Even before the tears dry and the innocent are laid to rest, the questions come. Why did this terrible tragedy take place? Could anyone have prevented it? And how do we comfort our own children? For answers to these and related questions provoked by this week’s tragedy in Newtown, Connecticut that killed 20 children and six adults, BaltimoreFishbowl turned to Michael Bogrov, M.D., the chief child and adolescent psychiatrist at Sheppard Pratt Hospital.
BFB: From news reports, a fragmented profile of the shooter, 20-year-old Adam Lanza, has emerged. We know he had Asperger’s, a high-functioning form of autism, and was considered “troubled,” though the precise nature of his mental state is unclear. What is clear is that he lived a fairly isolated life. Social isolation seems to be a huge risk factor at play in several recent shooting rampages or attempts by young adults. Could you speak to that?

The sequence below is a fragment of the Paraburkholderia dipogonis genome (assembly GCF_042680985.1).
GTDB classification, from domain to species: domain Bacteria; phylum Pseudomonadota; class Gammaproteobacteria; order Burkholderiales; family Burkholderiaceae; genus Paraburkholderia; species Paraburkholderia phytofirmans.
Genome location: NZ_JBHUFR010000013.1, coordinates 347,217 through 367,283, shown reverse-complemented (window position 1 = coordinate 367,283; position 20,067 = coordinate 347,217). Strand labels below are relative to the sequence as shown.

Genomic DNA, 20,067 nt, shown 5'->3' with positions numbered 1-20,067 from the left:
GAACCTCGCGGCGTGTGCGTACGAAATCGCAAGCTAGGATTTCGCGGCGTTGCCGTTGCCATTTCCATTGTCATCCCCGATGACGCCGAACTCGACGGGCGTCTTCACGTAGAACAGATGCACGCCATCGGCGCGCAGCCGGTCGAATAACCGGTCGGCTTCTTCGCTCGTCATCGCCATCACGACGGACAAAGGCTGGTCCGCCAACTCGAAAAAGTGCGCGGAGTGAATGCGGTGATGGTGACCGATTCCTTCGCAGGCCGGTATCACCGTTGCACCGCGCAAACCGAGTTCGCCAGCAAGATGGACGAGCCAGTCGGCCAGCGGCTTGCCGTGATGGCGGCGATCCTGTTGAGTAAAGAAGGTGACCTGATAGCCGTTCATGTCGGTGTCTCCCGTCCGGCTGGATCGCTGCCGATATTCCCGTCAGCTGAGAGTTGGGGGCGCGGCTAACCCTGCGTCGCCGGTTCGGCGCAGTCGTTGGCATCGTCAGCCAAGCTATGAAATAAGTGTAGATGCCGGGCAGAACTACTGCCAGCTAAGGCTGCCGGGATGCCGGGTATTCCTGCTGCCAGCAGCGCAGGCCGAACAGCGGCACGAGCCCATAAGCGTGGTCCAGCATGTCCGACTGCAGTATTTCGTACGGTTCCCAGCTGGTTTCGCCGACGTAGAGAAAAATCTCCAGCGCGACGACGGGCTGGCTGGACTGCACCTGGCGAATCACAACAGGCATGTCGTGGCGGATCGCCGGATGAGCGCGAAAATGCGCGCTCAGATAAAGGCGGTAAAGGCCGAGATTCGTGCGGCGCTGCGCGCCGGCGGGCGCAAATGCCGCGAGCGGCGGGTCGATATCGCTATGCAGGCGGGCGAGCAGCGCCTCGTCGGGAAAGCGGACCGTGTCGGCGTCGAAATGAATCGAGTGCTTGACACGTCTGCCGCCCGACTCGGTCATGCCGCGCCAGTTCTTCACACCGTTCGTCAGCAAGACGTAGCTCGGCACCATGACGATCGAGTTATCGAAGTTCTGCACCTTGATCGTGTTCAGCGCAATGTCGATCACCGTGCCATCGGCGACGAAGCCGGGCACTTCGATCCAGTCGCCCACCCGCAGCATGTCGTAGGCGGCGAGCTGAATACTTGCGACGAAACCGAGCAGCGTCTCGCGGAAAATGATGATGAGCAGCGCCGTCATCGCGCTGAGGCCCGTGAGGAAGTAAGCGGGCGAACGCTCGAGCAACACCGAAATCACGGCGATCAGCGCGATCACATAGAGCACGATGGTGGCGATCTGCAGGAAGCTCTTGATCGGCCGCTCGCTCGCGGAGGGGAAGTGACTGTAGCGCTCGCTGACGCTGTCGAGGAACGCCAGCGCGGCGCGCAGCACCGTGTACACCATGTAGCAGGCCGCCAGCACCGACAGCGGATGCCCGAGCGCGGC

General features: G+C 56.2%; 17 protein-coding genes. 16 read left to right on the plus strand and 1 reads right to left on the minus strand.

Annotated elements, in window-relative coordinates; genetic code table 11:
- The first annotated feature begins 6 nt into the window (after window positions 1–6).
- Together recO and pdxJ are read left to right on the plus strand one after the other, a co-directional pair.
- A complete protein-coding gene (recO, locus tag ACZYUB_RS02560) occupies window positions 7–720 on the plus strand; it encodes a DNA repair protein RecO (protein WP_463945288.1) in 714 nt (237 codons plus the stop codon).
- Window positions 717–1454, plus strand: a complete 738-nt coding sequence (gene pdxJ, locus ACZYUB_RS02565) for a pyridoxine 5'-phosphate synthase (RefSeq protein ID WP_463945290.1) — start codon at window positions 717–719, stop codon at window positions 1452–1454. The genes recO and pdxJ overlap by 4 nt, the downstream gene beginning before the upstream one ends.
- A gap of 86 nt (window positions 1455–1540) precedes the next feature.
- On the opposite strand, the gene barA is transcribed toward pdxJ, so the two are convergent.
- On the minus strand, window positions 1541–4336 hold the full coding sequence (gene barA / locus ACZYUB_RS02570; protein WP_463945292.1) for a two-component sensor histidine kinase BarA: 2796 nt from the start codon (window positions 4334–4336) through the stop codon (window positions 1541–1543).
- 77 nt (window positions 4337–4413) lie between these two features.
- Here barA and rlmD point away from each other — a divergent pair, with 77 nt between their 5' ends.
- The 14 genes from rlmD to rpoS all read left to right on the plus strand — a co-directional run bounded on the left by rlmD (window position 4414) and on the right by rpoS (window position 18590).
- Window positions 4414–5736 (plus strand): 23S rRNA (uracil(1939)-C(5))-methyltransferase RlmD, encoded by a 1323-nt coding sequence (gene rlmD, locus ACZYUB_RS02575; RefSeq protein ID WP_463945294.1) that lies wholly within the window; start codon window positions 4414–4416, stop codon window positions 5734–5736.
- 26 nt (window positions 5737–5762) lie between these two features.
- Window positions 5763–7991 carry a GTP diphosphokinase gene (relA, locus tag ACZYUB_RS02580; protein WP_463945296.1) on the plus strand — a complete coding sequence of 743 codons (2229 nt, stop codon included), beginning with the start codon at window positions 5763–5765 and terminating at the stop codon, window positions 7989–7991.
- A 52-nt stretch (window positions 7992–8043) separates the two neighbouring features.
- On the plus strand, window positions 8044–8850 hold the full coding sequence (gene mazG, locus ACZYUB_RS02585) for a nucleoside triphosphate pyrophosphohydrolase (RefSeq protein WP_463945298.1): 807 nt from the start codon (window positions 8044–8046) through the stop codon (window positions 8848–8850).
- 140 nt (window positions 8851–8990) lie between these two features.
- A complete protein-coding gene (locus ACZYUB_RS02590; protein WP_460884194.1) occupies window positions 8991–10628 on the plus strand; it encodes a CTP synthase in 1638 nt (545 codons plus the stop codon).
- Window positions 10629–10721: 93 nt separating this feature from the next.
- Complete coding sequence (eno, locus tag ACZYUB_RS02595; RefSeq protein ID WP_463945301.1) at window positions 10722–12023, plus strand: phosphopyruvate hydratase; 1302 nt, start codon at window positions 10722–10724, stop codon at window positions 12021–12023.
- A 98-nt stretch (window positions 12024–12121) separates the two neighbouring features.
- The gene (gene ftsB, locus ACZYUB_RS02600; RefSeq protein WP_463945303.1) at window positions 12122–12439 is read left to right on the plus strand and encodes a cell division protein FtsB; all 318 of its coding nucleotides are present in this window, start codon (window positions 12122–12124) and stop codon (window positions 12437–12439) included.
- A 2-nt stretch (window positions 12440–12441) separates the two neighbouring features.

Dr. Bogrov: Not only is social isolation one of the most significant risk factors, but it is one that people can do something about. People need to have some way of getting feedback about how they’re thinking. If someone is angry or feeling aggrieved, and no one is around as a sounding board, then that anger can escalate without anybody monitoring it.